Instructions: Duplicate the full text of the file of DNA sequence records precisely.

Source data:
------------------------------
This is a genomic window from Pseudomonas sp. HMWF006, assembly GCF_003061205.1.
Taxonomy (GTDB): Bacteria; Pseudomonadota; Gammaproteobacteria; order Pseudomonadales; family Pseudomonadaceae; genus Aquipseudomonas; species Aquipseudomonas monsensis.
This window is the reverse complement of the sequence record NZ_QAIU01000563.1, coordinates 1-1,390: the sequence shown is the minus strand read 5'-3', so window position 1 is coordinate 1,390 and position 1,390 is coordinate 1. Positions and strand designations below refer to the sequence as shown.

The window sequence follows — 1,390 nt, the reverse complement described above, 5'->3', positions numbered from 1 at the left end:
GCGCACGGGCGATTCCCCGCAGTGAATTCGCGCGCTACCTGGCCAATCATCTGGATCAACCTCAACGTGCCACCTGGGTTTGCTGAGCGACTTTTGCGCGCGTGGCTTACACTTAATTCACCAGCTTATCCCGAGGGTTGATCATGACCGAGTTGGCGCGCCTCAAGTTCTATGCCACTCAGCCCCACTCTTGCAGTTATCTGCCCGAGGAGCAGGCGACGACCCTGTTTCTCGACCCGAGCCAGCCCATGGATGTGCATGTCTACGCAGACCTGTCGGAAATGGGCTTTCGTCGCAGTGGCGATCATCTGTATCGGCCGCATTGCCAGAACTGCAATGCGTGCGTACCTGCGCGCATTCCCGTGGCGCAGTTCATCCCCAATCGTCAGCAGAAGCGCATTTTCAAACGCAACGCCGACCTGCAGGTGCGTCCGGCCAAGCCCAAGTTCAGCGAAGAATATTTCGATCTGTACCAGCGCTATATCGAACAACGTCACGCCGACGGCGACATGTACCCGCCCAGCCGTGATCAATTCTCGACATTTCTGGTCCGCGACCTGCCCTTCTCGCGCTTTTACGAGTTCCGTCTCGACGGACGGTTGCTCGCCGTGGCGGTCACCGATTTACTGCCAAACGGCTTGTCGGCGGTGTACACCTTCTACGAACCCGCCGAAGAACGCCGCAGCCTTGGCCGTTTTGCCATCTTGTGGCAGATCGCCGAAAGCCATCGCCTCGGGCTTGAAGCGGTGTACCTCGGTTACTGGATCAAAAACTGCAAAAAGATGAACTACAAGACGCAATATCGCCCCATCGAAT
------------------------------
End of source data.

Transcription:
This is a genomic window from Pseudomonas sp. HMWF006, assembly GCF_003061205.1.
Taxonomy (GTDB): Bacteria; Pseudomonadota; Gammaproteobacteria; order Pseudomonadales; family Pseudomonadaceae; genus Aquipseudomonas; species Aquipseudomonas monsensis.
This window is the reverse complement of the sequence record NZ_QAIU01000563.1, coordinates 1-1,390: the sequence shown is the minus strand read 5'-3', so window position 1 is coordinate 1,390 and position 1,390 is coordinate 1. Positions and strand designations below refer to the sequence as shown.

The window sequence follows — 1,390 nt, the reverse complement described above, 5'->3', positions numbered from 1 at the left end:
GCGCACGGGCGATTCCCCGCAGTGAATTCGCGCGCTACCTGGCCAATCATCTGGATCAACCTCAACGTGCCACCTGGGTTTGCTGAGCGACTTTTGCGCGCGTGGCTTACACTTAATTCACCAGCTTATCCCGAGGGTTGATCATGACCGAGTTGGCGCGCCTCAAGTTCTATGCCACTCAGCCCCACTCTTGCAGTTATCTGCCCGAGGAGCAGGCGACGACCCTGTTTCTCGACCCGAGCCAGCCCATGGATGTGCATGTCTACGCAGACCTGTCGGAAATGGGCTTTCGTCGCAGTGGCGATCATCTGTATCGGCCGCATTGCCAGAACTGCAATGCGTGCGTACCTGCGCGCATTCCCGTGGCGCAGTTCATCCCCAATCGTCAGCAGAAGCGCATTTTCAAACGCAACGCCGACCTGCAGGTGCGTCCGGCCAAGCCCAAGTTCAGCGAAGAATATTTCGATCTGTACCAGCGCTATATCGAACAACGTCACGCCGACGGCGACATGTACCCGCCCAGCCGTGATCAATTCTCGACATTTCTGGTCCGCGACCTGCCCTTCTCGCGCTTTTACGAGTTCCGTCTCGACGGACGGTTGCTCGCCGTGGCGGTCACCGATTTACTGCCAAACGGCTTGTCGGCGGTGTACACCTTCTACGAACCCGCCGAAGAACGCCGCAGCCTTGGCCGTTTTGCCATCTTGTGGCAGATCGCCGAAAGCCATCGCCTCGGGCTTGAAGCGGTGTACCTCGGTTACTGGATCAAAAACTGCAAAAAGATGAACTACAAGACGCAATATCGCCCCATCGAAT